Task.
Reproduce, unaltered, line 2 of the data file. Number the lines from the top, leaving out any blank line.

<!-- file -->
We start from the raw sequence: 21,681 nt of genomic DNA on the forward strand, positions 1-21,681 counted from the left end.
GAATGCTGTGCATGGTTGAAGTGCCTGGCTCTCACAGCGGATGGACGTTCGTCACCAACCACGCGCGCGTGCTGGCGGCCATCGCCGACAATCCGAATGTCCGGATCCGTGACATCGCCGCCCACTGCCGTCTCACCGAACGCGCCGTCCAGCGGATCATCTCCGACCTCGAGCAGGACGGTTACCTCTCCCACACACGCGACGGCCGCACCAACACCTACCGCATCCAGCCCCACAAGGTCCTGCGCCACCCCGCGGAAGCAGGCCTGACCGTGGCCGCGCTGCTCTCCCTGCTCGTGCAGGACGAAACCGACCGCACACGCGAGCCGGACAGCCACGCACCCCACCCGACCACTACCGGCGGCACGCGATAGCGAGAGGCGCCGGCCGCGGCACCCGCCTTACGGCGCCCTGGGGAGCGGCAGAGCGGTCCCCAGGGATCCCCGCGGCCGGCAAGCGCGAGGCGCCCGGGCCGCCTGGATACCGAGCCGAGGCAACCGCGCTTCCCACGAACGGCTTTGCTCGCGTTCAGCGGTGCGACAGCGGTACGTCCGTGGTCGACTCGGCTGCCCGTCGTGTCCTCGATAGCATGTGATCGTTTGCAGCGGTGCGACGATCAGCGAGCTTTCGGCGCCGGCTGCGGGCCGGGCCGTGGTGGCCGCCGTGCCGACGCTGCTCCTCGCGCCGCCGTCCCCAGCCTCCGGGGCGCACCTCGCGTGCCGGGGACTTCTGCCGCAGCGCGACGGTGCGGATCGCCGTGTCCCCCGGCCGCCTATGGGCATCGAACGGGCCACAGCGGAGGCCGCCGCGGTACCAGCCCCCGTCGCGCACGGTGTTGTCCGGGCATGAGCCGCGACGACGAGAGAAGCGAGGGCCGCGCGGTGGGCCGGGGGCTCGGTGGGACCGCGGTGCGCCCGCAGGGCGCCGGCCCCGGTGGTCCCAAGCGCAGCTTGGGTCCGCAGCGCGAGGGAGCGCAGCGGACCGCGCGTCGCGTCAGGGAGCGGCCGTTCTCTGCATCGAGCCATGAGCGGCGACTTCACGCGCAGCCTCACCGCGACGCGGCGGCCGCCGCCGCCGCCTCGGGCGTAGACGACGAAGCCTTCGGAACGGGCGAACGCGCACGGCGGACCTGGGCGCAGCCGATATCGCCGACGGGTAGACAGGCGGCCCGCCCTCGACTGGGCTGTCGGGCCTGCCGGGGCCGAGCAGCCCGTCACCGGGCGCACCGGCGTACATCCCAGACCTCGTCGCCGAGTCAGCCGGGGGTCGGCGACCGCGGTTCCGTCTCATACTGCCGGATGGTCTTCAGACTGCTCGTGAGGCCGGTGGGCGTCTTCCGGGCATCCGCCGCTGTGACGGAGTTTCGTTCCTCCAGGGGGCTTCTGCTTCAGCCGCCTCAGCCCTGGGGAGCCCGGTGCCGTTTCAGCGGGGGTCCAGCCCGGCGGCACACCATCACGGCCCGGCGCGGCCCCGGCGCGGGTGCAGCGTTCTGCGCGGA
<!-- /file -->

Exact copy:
GAATGCTGTGCATGGTTGAAGTGCCTGGCTCTCACAGCGGATGGACGTTCGTCACCAACCACGCGCGCGTGCTGGCGGCCATCGCCGACAATCCGAATGTCCGGATCCGTGACATCGCCGCCCACTGCCGTCTCACCGAACGCGCCGTCCAGCGGATCATCTCCGACCTCGAGCAGGACGGTTACCTCTCCCACACACGCGACGGCCGCACCAACACCTACCGCATCCAGCCCCACAAGGTCCTGCGCCACCCCGCGGAAGCAGGCCTGACCGTGGCCGCGCTGCTCTCCCTGCTCGTGCAGGACGAAACCGACCGCACACGCGAGCCGGACAGCCACGCACCCCACCCGACCACTACCGGCGGCACGCGATAGCGAGAGGCGCCGGCCGCGGCACCCGCCTTACGGCGCCCTGGGGAGCGGCAGAGCGGTCCCCAGGGATCCCCGCGGCCGGCAAGCGCGAGGCGCCCGGGCCGCCTGGATACCGAGCCGAGGCAACCGCGCTTCCCACGAACGGCTTTGCTCGCGTTCAGCGGTGCGACAGCGGTACGTCCGTGGTCGACTCGGCTGCCCGTCGTGTCCTCGATAGCATGTGATCGTTTGCAGCGGTGCGACGATCAGCGAGCTTTCGGCGCCGGCTGCGGGCCGGGCCGTGGTGGCCGCCGTGCCGACGCTGCTCCTCGCGCCGCCGTCCCCAGCCTCCGGGGCGCACCTCGCGTGCCGGGGACTTCTGCCGCAGCGCGACGGTGCGGATCGCCGTGTCCCCCGGCCGCCTATGGGCATCGAACGGGCCACAGCGGAGGCCGCCGCGGTACCAGCCCCCGTCGCGCACGGTGTTGTCCGGGCATGAGCCGCGACGACGAGAGAAGCGAGGGCCGCGCGGTGGGCCGGGGGCTCGGTGGGACCGCGGTGCGCCCGCAGGGCGCCGGCCCCGGTGGTCCCAAGCGCAGCTTGGGTCCGCAGCGCGAGGGAGCGCAGCGGACCGCGCGTCGCGTCAGGGAGCGGCCGTTCTCTGCATCGAGCCATGAGCGGCGACTTCACGCGCAGCCTCACCGCGACGCGGCGGCCGCCGCCGCCGCCTCGGGCGTAGACGACGAAGCCTTCGGAACGGGCGAACGCGCACGGCGGACCTGGGCGCAGCCGATATCGCCGACGGGTAGACAGGCGGCCCGCCCTCGACTGGGCTGTCGGGCCTGCCGGGGCCGAGCAGCCCGTCACCGGGCGCACCGGCGTACATCCCAGACCTCGTCGCCGAGTCAGCCGGGGGTCGGCGACCGCGGTTCCGTCTCATACTGCCGGATGGTCTTCAGACTGCTCGTGAGGCCGGTGGGCGTCTTCCGGGCATCCGCCGCTGTGACGGAGTTTCGTTCCTCCAGGGGGCTTCTGCTTCAGCCGCCTCAGCCCTGGGGAGCCCGGTGCCGTTTCAGCGGGGGTCCAGCCCGGCGGCACACCATCACGGCCCGGCGCGGCCCCGGCGCGGGTGCAGCGTTCTGCGCGGA